Gambit was a beautiful pit bull and labrador mix, who I encountered on a bridge almost 10 years ago, in 1995. I felt an immediate connection with him, and even though I had 2 other dogs at the time, as well a smany cats, I took him home with me. It is a decision I never regretted, as he turned out to be the most special, unique dog I ever encountered.

I never knew his true age, the vet thought he was around 2 yeard old at the time, but later on I realized he may have been older. He had such energy, such intelligence, it was like he was the canine version of me, even though I'm female. Sometimes, it was like we knew each other's thought with just a look exchanged. Gambit loved going for long walks, he loved pig ears (his favorite snack), and laying out in the sun. The dog's personality is impossible to put into words, but everyone who met him thought he was such a cool, handsome boy. His big brown eyes were so expressive, he always looked loke he was smiling, and he had a sleek, muscular build. He was black with a white patch on his chest, with short fur that was longer around the neck. He was a real charmer.

He began to get sick in 2003, he had a testicle removed because there was a huge lump attached. At that time, the doctor noticed what he thought were swollen lymph nodes in his throat. Later, we found out it was the beginnings of a thyroid mass attached to his larnyx (quite common in cats, rarely seen in dogs). They also found out he has a heart murmur, which turned out to be the start of heart disease, which eventually was the reason for his death. I wish more than anything we had known then, and had atarted treatment, it may have added some valuable time to his life. It is a regret I will hold onto always, as he is truly an irreplacable friend.

Despite all this illness, Gambit was still the friendliest. most loyal dog you can imagine. He never seemed down or depressed, and refused to give up. He had the strongest will of any animal I have ever seen. As the cancer began ravaging his body, and the heart weakened, he still soldiered on, refusing to let his illness or discomfort change his personality. It makes me proud to think about what a brave, sweet boy he was.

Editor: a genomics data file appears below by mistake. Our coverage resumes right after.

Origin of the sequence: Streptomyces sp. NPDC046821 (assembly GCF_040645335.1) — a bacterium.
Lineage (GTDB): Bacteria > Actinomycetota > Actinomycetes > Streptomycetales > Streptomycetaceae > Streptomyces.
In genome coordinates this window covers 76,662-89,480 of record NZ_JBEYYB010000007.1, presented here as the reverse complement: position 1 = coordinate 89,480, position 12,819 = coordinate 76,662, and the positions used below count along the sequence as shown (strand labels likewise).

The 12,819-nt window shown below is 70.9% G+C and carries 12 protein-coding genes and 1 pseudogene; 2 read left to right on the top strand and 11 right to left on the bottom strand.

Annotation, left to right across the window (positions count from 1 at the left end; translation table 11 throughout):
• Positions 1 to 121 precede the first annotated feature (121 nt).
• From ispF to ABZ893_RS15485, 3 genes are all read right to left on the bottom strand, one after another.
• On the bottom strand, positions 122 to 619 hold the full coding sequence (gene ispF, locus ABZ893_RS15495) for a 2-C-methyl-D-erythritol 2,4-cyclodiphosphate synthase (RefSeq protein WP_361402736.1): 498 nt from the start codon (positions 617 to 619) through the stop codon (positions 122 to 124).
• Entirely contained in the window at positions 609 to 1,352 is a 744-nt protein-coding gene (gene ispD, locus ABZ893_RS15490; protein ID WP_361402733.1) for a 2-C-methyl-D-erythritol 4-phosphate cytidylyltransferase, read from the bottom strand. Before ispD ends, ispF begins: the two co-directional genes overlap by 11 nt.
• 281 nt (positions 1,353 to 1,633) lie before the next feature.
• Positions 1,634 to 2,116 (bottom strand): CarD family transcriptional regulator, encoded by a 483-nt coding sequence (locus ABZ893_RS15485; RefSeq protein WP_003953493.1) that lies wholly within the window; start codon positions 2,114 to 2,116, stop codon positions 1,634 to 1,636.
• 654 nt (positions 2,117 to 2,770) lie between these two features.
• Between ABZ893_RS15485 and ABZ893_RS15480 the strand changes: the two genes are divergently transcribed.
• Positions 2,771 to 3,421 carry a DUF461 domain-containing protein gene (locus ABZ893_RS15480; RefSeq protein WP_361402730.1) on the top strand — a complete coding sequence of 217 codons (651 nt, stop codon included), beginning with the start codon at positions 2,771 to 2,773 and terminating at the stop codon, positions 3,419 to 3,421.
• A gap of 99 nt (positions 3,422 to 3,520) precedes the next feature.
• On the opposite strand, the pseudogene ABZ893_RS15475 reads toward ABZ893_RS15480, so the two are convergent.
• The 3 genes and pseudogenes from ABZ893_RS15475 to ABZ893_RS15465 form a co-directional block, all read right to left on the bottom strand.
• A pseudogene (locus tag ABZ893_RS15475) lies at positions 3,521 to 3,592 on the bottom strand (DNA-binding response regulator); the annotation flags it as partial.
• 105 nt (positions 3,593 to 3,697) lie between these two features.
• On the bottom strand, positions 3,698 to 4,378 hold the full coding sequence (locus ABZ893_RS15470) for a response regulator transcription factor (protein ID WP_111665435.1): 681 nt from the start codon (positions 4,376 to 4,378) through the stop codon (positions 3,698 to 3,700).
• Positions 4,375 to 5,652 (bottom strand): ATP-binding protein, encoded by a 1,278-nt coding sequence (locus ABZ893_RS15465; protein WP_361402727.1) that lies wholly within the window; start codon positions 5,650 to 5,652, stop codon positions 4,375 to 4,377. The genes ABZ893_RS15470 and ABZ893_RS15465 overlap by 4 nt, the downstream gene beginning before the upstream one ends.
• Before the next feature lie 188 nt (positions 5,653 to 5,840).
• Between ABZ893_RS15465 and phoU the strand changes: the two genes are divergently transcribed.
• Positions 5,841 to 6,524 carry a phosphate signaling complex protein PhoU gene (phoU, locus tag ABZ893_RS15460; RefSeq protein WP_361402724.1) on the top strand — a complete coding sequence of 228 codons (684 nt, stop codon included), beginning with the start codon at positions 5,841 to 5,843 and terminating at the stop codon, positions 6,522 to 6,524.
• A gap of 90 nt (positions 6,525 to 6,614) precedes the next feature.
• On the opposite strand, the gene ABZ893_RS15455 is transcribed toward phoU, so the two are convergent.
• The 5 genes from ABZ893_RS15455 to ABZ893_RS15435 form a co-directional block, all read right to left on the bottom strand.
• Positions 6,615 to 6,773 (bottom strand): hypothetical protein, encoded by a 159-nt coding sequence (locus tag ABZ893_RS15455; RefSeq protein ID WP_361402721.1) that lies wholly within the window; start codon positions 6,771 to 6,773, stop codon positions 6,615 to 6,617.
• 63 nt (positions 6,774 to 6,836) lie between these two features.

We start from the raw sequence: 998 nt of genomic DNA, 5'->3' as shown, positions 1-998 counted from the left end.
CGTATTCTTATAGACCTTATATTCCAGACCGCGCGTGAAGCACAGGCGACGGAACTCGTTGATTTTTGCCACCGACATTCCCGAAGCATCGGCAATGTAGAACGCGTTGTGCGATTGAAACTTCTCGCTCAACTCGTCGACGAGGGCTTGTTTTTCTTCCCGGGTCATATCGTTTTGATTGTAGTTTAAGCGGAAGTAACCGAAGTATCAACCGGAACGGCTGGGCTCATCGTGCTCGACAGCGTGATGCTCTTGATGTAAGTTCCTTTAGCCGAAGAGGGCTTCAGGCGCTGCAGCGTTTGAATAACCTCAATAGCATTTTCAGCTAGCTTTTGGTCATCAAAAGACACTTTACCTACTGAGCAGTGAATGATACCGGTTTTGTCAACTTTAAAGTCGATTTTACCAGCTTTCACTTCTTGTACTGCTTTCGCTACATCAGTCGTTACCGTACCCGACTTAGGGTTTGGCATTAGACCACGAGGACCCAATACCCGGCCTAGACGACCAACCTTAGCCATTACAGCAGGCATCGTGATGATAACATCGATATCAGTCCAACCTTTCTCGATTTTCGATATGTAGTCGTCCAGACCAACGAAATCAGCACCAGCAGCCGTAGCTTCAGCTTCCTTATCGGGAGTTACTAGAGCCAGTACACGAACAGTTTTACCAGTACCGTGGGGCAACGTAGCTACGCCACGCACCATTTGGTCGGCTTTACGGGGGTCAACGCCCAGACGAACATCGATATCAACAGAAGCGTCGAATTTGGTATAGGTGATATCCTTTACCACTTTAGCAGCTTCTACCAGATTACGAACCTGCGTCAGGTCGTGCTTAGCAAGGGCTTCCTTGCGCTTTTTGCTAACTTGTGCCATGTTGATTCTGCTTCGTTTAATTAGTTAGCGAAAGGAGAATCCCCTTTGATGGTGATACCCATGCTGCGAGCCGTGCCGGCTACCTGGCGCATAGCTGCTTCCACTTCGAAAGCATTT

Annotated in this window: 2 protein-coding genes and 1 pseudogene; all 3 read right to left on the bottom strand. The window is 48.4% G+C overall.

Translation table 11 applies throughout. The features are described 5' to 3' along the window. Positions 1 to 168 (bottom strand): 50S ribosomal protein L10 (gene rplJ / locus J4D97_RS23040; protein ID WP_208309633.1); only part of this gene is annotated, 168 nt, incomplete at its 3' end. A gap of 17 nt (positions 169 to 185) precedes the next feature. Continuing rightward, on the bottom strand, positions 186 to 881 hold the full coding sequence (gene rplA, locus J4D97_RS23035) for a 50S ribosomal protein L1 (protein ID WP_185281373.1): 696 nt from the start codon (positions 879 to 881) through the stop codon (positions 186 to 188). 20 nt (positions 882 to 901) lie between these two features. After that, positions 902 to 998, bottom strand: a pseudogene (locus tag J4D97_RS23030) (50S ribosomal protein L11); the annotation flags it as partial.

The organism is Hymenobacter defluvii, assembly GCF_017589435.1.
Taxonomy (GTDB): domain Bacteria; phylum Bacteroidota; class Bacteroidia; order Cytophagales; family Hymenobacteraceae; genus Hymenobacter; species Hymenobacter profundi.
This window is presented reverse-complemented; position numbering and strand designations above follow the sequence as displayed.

In May 2005, the poor boy was hacking up fluids all the time, and getting weaker. He had lost so much weight, but still loved to eat and go for his walks. He had lost the ability to bark due to the mass on his larnyx, and we took him to several doctors to try to help him. We were told there was little that could be done, were given medicine, and told to make him as comfortable as possible. In early June, he began to swell from water, his heart was beginning to fail. He still refused to give in, he had such a strong will to live, it inspired me so much. I hope I will have that kind of strength of character and dignity when my end is near.

On June 20, 2005, it became a struggle I knew in my heart he could not win. We took him to the vet and asked her honest opinion, was there any way to save him? We had tried so many medicines in the past, and she said there was no way he would ever get better, just weaker and more frail. He would eventually die from this, very soon, and it would be an awful, painful death, that would take away his hard thought dignity by making him an invalid, incapable of the things he loved so much. The kindest thing to do for him was to let him go. It was the hardest thing I ever had to do, and a decision I keep second guessing. He was still eating, and even wanted to go for walks, though by this point he could only go around the block. It was such a hard decision to make. I had tried to prepare myself for it, but when it happens, there is just not enough prepping in the world to make it any better. My baby was strong till the end, it made me feel so bad to watch him succumb to the injection, but I told myself that he needed peace, that his suffering was too great to be tolerated any longer. He died so peacefully, and I'll never forget those last moments. I sincerely hope he is in a better place, wagging his tail and walking into eternity with his head held high.

To my boy, my dear friend, my special pet, I loved you more than I thought was possible to love an animal, and your loss is a wound I can't believe will ever heal. You added so much to my life, and 10 years was nowhere near enough time to be with you. Thank you for allowing me to be your owner, I hope I deserved and lived up to the privilege. You never disappointed me, especially at the end. I miss you more than I can put into words, I would give anything to pet your big head again, play with those velvety ears, and take you for the long walks you loved so much. All the other animals miss you too, especially the puppy. She loved you almost as much as I did. I hope somehow, someway, to see you once again someday. I know you are at peace, and you are missed beyond belief. Rest well, my sweetie, and know you were loved more than you will ever know. Til we meet again...

Debbie, Sue, Kurt Bren, Chuck, Puppy, and all the cats

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